Team

Ruth Ann Binder

Ruth Ann Binder

Leadership Team

Ruth Ann is a professional life coach and nonprofit consultant with a strong commitment to social change organizations and entrepreneurial ventures She currently serves on the Regional Council of Bend the Arc: A Jewish Partnership for Justice. She is the former executive director of Rebuilding Together San Francisco, which renovates homes, schools and community centers with the involvement of thousands of volunteers. She is also an alumna of LeaderSpring and later served as chair of its Leadership Council. Ruth Ann has a Masters of Regional Planning from University of North Carolina.

Laura Callen

Laura Callen

Founder and Director

Laura is a social entrepreneur and an adopted person. Prior to founding the Adoption Museum Project, she spent 14 years as a marketing and communications professional including senior positions in corporate, nonprofit and start-up organizations. Laura’s passion for personal and social transformation, storytelling, public space, and arts and culture inform her vision for the museum. Contact Laura: laura@adoptionmuseumproject.org

Suzi Martinez Carter

Suzi Martinez Carter

History Fellow

Suzi is a bi, Puerto Rican adoptee twin and former foster care child. For the past ten years, she has been a social justice resource mobilizer and organizer, entrepreneur, and startup consultant for nonprofits and co-ops. She has helped launch numerous progressive community projects in the U.S. South including a restaurant and arts venue, a city’s first community-owned food co-op, a linear park and walking path, and a popular education and movement resource center. Suzi has also led dozens of workshops, trainings, summits, fundraisers and community events. Suzi received her B.A. in Cultural Communications and was named Shenandoah Valley Business Journal’s Top 10 Under 40 in 2012. Suzi joins the Adoption Museum Project as History Fellow in order to evolve her paid work and activism towards the intersection of adoption and social justice. Suzi was born and raised in New York, nurtured in the Shenandoah Valley of Virginia, and now lives in Portland, OR. She is the proud mama to one energetic toddler and partner to a peace and justice-loving Mennonite.

 

Elayne Chou, Ph.D.

Elayne Chou, Ph.D.

Leadership Team

Elayne, an adoptive parent and adoption professional, is a licensed psychologist in private practice who counsels adolescent and adult Asian-American adoptees, and also works with adoptive parents.  In her practice she also provides career assessment and counseling to individuals who are in career transition or exploring career options, and has been a consultant, trainer, keynote speaker, and workshop facilitator on career development topics to universities and organizations nationwide.  Elayne puts her career development expertise to use in her work as a Senior Consultant for Leadership Alliance, a talent management consulting firm where she helps companies with their executive hiring, executive coaching, and leadership development needs.  Elayne serves as Secretary on the Aurora School Board, and is an Advisory Board member of PACT, An Adoption Alliance.  She has a Ph.D. in Counseling Psychology from The Ohio State University.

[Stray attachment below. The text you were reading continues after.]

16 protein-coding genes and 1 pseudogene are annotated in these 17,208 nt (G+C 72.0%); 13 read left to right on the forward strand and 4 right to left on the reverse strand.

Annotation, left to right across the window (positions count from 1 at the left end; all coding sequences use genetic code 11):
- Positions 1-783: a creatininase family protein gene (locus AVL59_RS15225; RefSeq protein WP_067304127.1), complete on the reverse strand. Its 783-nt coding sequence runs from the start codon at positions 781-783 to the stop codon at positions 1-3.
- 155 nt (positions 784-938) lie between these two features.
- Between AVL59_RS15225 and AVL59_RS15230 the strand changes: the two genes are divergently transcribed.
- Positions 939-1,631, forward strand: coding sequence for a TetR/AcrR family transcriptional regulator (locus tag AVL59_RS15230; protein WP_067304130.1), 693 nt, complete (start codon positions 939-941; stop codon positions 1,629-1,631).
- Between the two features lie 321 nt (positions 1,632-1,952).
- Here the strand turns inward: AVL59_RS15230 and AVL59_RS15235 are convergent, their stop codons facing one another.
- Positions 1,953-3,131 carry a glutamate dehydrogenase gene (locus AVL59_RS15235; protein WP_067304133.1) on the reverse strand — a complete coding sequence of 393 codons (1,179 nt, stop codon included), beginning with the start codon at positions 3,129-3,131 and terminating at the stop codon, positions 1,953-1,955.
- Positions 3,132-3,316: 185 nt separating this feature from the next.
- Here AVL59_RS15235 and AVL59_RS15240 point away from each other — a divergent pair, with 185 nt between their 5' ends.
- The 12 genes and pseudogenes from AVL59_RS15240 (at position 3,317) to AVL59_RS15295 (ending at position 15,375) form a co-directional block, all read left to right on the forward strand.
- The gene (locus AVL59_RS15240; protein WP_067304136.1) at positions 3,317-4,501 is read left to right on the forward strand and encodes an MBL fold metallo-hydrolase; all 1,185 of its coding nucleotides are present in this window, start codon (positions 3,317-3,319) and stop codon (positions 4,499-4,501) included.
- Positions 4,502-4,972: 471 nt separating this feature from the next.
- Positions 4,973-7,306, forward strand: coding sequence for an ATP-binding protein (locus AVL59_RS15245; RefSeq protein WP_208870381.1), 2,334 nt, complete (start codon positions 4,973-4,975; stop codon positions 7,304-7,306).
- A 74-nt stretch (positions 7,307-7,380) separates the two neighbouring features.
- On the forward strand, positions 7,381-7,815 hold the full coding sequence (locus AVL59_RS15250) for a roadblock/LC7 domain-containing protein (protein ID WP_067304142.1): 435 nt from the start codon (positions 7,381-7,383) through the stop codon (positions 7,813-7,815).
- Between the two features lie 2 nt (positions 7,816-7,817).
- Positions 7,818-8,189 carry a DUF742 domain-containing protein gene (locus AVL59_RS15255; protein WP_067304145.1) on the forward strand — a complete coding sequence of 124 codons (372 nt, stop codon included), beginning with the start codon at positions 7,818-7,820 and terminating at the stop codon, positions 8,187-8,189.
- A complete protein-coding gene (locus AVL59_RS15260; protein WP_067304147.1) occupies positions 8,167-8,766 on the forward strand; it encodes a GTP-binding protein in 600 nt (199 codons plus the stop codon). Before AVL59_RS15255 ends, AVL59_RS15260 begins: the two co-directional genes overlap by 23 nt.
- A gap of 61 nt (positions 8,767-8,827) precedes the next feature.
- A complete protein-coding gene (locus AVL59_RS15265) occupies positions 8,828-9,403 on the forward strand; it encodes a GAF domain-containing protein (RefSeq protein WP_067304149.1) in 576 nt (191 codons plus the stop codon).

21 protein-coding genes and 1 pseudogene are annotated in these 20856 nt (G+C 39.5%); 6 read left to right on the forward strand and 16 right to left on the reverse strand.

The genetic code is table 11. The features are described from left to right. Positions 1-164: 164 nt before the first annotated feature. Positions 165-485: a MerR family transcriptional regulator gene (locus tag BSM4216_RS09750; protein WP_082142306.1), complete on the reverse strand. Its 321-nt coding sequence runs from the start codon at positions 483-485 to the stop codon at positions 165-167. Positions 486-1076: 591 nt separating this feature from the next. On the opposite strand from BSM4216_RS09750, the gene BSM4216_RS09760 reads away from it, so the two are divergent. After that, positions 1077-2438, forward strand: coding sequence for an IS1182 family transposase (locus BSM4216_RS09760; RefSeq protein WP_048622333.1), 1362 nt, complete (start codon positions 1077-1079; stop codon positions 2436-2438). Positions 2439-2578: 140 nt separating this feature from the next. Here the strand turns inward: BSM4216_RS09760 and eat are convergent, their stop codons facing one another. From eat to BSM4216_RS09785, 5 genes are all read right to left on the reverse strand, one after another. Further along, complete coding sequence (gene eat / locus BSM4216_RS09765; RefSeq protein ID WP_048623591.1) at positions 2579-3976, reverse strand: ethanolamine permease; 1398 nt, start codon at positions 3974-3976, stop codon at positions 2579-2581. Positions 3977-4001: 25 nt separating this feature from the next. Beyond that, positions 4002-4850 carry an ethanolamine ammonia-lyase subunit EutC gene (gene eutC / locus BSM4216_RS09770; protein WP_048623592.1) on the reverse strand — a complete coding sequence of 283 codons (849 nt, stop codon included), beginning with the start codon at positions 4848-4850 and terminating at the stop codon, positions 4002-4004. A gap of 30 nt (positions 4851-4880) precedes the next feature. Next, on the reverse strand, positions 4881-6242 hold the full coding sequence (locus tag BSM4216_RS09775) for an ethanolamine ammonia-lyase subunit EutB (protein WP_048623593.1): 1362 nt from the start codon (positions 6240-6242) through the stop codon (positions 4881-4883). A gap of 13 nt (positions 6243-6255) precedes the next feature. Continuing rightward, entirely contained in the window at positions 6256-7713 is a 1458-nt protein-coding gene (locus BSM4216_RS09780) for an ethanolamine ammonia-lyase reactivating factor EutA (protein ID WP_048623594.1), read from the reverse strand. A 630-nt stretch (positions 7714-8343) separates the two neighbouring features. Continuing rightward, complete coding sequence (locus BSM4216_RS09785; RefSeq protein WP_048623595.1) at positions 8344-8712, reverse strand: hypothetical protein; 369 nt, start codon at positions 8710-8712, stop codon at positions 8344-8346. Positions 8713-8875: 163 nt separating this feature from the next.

Zoë Klein

Zoë Klein

Development Fellow

Zoë Klein is performing artist, producing director, event planner and an international adoptee, born in Bogotá, Colombia and raised in NYC.  Zoë has been the Producing Director at CounterPulse in San Francisco where she has been integral to the design and execution of the theater’s brand new three-story facility.  Zoë has toured 28 countries over 6 continents co-directing acrobatic dance company Paradizo Dance, which has won multiple awards, was seen on So You Think You Can Dance, and was a top Finalist on America’s Got Talent.  Zoë was a CounterPulse 2016 dance artist in resident producing Born, Never Asked. Her work inspires audiences through seemingly impossible athletic movement, visual imagery, and interactive gallery installation to reveal the complexities of international adoption, reclaiming native identity, and inviting conversation around loss, ethics of family making, and the importance of origin.